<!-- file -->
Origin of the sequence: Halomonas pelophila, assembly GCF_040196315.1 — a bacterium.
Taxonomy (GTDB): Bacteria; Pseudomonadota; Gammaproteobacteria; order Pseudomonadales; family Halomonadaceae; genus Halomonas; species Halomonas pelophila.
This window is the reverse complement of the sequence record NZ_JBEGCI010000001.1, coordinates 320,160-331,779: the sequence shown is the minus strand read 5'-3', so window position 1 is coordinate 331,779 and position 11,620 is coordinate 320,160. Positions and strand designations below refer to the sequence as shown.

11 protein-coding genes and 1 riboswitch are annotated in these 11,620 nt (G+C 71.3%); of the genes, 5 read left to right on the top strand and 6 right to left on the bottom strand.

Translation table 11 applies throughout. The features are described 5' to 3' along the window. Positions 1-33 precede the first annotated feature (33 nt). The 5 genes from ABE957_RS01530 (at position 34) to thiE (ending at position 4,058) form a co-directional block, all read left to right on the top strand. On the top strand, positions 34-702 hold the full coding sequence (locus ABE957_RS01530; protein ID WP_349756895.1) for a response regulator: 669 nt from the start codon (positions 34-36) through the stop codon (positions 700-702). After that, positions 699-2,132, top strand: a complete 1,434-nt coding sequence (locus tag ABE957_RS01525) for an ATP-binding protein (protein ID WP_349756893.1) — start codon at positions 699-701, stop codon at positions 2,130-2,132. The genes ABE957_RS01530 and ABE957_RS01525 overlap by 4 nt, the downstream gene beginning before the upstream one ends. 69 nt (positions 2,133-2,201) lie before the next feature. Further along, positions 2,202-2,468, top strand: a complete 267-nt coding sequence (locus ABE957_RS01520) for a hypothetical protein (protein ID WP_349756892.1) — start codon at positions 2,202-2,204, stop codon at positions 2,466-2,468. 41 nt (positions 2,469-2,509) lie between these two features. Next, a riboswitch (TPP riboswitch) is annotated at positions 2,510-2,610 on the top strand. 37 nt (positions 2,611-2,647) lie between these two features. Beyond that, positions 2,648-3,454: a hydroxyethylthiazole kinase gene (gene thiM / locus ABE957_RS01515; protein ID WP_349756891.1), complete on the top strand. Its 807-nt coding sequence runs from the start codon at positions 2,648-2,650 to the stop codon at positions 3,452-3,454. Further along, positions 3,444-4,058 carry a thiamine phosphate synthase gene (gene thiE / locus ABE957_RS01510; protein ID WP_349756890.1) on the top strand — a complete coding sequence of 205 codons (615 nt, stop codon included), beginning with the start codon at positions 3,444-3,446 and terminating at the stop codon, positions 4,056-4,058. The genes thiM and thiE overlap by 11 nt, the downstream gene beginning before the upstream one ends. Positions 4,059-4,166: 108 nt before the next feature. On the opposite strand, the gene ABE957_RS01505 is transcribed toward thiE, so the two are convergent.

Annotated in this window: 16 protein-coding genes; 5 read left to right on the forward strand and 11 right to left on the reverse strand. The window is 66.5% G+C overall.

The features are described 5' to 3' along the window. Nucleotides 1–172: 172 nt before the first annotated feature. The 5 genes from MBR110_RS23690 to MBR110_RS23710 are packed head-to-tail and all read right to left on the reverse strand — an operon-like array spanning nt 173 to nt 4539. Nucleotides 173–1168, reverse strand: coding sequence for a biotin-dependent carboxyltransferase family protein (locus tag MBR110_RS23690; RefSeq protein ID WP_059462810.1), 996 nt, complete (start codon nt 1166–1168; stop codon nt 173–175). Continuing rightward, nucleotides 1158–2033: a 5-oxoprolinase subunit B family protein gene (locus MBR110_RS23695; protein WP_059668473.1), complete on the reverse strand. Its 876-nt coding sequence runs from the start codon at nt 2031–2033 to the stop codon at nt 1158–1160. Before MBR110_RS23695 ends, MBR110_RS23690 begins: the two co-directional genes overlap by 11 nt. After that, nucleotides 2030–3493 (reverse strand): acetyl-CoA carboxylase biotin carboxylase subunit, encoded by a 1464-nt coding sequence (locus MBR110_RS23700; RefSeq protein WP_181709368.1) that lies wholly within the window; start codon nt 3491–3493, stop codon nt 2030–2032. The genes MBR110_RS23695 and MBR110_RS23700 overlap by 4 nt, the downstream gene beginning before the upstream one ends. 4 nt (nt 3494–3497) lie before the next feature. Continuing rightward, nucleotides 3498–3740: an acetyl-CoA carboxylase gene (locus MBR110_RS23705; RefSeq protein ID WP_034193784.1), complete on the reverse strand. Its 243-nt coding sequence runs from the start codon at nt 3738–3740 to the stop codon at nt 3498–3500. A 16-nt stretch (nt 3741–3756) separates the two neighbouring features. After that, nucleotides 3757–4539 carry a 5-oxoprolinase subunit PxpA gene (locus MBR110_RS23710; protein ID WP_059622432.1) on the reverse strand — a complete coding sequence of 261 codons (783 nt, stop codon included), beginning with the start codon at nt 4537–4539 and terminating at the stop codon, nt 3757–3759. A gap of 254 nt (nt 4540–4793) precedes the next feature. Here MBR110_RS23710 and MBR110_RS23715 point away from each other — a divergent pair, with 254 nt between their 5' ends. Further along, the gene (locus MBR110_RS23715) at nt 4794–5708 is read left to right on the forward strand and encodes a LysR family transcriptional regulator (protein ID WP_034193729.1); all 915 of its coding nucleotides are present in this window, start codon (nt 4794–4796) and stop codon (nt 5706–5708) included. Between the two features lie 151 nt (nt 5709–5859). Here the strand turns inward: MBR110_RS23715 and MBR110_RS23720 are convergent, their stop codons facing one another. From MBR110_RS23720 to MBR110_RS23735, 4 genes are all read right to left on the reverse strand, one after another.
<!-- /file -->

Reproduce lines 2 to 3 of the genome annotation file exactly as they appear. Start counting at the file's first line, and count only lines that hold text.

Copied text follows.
Taxonomy (GTDB): Bacteria; Pseudomonadota; Gammaproteobacteria; order Pseudomonadales; family Halomonadaceae; genus Halomonas; species Halomonas pelophila.
This window is the reverse complement of the sequence record NZ_JBEGCI010000001.1, coordinates 320,160-331,779: the sequence shown is the minus strand read 5'-3', so window position 1 is coordinate 331,779 and position 11,620 is coordinate 320,160. Positions and strand designations below refer to the sequence as shown.